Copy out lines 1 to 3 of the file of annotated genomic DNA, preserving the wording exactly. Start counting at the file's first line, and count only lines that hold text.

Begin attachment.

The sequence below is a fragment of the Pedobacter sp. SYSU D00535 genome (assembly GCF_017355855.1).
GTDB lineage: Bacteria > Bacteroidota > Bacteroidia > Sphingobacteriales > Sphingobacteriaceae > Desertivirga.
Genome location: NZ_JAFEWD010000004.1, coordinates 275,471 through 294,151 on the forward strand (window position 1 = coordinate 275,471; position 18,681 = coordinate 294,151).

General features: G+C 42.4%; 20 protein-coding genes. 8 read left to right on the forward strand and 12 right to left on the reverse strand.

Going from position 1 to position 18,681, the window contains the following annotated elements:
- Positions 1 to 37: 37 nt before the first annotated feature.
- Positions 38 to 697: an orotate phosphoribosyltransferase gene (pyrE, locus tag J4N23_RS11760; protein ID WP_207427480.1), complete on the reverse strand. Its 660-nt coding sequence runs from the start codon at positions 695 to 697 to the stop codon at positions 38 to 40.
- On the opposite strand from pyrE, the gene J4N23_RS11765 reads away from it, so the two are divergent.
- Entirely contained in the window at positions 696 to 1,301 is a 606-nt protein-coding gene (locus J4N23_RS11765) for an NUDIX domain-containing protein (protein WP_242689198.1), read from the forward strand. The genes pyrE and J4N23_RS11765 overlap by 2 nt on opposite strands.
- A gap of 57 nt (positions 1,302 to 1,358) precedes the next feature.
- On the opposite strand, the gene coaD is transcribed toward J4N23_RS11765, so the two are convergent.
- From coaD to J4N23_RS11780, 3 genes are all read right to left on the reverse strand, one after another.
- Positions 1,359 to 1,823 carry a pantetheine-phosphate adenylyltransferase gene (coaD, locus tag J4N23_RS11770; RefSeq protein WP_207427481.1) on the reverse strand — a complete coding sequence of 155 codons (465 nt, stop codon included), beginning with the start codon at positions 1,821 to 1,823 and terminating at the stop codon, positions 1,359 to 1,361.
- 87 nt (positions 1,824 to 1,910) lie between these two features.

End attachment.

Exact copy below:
The sequence below is a fragment of the Pedobacter sp. SYSU D00535 genome (assembly GCF_017355855.1).
GTDB lineage: Bacteria > Bacteroidota > Bacteroidia > Sphingobacteriales > Sphingobacteriaceae > Desertivirga.
Genome location: NZ_JAFEWD010000004.1, coordinates 275,471 through 294,151 on the forward strand (window position 1 = coordinate 275,471; position 18,681 = coordinate 294,151).